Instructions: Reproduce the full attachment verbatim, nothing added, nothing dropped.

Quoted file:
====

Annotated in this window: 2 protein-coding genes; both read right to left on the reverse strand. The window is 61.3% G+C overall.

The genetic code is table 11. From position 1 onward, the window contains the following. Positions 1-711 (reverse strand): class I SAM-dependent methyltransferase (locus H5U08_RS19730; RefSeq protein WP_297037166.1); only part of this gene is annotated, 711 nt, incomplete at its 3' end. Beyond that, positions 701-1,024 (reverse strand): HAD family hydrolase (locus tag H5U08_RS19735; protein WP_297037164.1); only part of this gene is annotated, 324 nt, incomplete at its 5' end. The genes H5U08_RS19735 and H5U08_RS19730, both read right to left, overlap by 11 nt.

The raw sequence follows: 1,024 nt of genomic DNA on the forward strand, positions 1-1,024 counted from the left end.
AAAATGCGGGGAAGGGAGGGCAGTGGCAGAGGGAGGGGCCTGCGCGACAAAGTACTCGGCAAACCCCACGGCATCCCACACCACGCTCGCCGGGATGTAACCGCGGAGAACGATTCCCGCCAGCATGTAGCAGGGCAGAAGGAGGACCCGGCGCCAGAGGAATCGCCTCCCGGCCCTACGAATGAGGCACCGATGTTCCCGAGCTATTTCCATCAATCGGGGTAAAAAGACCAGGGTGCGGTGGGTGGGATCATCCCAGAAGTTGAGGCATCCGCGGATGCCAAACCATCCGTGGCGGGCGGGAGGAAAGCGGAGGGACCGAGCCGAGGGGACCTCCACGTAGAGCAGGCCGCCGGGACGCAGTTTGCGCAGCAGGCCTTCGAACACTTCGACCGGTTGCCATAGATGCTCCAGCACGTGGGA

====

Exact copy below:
Annotated in this window: 2 protein-coding genes; both read right to left on the reverse strand. The window is 61.3% G+C overall.

The genetic code is table 11. From position 1 onward, the window contains the following. Positions 1-711 (reverse strand): class I SAM-dependent methyltransferase (locus H5U08_RS19730; RefSeq protein WP_297037166.1); only part of this gene is annotated, 711 nt, incomplete at its 3' end. Beyond that, positions 701-1,024 (reverse strand): HAD family hydrolase (locus tag H5U08_RS19735; protein WP_297037164.1); only part of this gene is annotated, 324 nt, incomplete at its 5' end. The genes H5U08_RS19735 and H5U08_RS19730, both read right to left, overlap by 11 nt.

The raw sequence follows: 1,024 nt of genomic DNA on the forward strand, positions 1-1,024 counted from the left end.
AAAATGCGGGGAAGGGAGGGCAGTGGCAGAGGGAGGGGCCTGCGCGACAAAGTACTCGGCAAACCCCACGGCATCCCACACCACGCTCGCCGGGATGTAACCGCGGAGAACGATTCCCGCCAGCATGTAGCAGGGCAGAAGGAGGACCCGGCGCCAGAGGAATCGCCTCCCGGCCCTACGAATGAGGCACCGATGTTCCCGAGCTATTTCCATCAATCGGGGTAAAAAGACCAGGGTGCGGTGGGTGGGATCATCCCAGAAGTTGAGGCATCCGCGGATGCCAAACCATCCGTGGCGGGCGGGAGGAAAGCGGAGGGACCGAGCCGAGGGGACCTCCACGTAGAGCAGGCCGCCGGGACGCAGTTTGCGCAGCAGGCCTTCGAACACTTCGACCGGTTGCCATAGATGCTCCAGCACGTGGGA